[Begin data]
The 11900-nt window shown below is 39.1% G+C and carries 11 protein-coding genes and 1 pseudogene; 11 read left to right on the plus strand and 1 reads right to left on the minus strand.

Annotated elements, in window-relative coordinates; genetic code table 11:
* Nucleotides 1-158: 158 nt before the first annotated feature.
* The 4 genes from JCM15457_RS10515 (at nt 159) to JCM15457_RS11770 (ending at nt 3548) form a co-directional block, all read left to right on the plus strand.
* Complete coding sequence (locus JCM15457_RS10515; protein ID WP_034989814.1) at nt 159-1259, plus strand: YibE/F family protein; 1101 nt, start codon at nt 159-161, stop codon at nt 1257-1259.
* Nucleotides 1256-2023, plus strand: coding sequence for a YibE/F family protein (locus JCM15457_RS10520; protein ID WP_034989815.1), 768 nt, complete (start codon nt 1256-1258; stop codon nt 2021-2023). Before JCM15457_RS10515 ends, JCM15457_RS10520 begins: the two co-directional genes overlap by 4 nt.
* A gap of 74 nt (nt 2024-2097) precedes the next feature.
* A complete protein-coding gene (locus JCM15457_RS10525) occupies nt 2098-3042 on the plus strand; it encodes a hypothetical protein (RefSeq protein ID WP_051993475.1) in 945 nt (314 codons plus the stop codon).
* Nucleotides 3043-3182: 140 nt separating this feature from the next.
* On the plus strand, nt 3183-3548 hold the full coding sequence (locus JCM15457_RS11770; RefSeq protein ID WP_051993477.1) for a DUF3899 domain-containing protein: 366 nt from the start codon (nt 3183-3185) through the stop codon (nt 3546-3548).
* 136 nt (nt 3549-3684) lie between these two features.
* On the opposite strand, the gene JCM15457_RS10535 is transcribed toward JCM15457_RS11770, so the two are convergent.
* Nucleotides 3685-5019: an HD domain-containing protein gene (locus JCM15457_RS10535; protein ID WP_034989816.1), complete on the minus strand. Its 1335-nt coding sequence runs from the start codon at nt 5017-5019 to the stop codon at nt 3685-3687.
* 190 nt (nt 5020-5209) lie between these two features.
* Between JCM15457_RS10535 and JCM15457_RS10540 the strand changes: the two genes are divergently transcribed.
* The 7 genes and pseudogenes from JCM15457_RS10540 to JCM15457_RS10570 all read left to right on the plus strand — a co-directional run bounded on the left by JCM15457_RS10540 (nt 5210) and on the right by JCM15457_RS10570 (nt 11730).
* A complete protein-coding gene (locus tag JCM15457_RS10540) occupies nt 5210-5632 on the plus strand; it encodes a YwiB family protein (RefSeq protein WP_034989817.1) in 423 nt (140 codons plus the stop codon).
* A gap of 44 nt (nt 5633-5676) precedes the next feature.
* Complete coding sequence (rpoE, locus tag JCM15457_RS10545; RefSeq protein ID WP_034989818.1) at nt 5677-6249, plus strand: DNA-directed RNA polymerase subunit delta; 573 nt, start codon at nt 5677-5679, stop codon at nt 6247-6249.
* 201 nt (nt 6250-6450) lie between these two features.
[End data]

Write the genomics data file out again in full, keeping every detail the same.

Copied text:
The 11900-nt window shown below is 39.1% G+C and carries 11 protein-coding genes and 1 pseudogene; 11 read left to right on the plus strand and 1 reads right to left on the minus strand.

Annotated elements, in window-relative coordinates; genetic code table 11:
* Nucleotides 1-158: 158 nt before the first annotated feature.
* The 4 genes from JCM15457_RS10515 (at nt 159) to JCM15457_RS11770 (ending at nt 3548) form a co-directional block, all read left to right on the plus strand.
* Complete coding sequence (locus JCM15457_RS10515; protein ID WP_034989814.1) at nt 159-1259, plus strand: YibE/F family protein; 1101 nt, start codon at nt 159-161, stop codon at nt 1257-1259.
* Nucleotides 1256-2023, plus strand: coding sequence for a YibE/F family protein (locus JCM15457_RS10520; protein ID WP_034989815.1), 768 nt, complete (start codon nt 1256-1258; stop codon nt 2021-2023). Before JCM15457_RS10515 ends, JCM15457_RS10520 begins: the two co-directional genes overlap by 4 nt.
* A gap of 74 nt (nt 2024-2097) precedes the next feature.
* A complete protein-coding gene (locus JCM15457_RS10525) occupies nt 2098-3042 on the plus strand; it encodes a hypothetical protein (RefSeq protein ID WP_051993475.1) in 945 nt (314 codons plus the stop codon).
* Nucleotides 3043-3182: 140 nt separating this feature from the next.
* On the plus strand, nt 3183-3548 hold the full coding sequence (locus JCM15457_RS11770; RefSeq protein ID WP_051993477.1) for a DUF3899 domain-containing protein: 366 nt from the start codon (nt 3183-3185) through the stop codon (nt 3546-3548).
* 136 nt (nt 3549-3684) lie between these two features.
* On the opposite strand, the gene JCM15457_RS10535 is transcribed toward JCM15457_RS11770, so the two are convergent.
* Nucleotides 3685-5019: an HD domain-containing protein gene (locus JCM15457_RS10535; protein ID WP_034989816.1), complete on the minus strand. Its 1335-nt coding sequence runs from the start codon at nt 5017-5019 to the stop codon at nt 3685-3687.
* 190 nt (nt 5020-5209) lie between these two features.
* Between JCM15457_RS10535 and JCM15457_RS10540 the strand changes: the two genes are divergently transcribed.
* The 7 genes and pseudogenes from JCM15457_RS10540 to JCM15457_RS10570 all read left to right on the plus strand — a co-directional run bounded on the left by JCM15457_RS10540 (nt 5210) and on the right by JCM15457_RS10570 (nt 11730).
* A complete protein-coding gene (locus tag JCM15457_RS10540) occupies nt 5210-5632 on the plus strand; it encodes a YwiB family protein (RefSeq protein WP_034989817.1) in 423 nt (140 codons plus the stop codon).
* A gap of 44 nt (nt 5633-5676) precedes the next feature.
* Complete coding sequence (rpoE, locus tag JCM15457_RS10545; RefSeq protein ID WP_034989818.1) at nt 5677-6249, plus strand: DNA-directed RNA polymerase subunit delta; 573 nt, start codon at nt 5677-5679, stop codon at nt 6247-6249.
* 201 nt (nt 6250-6450) lie between these two features.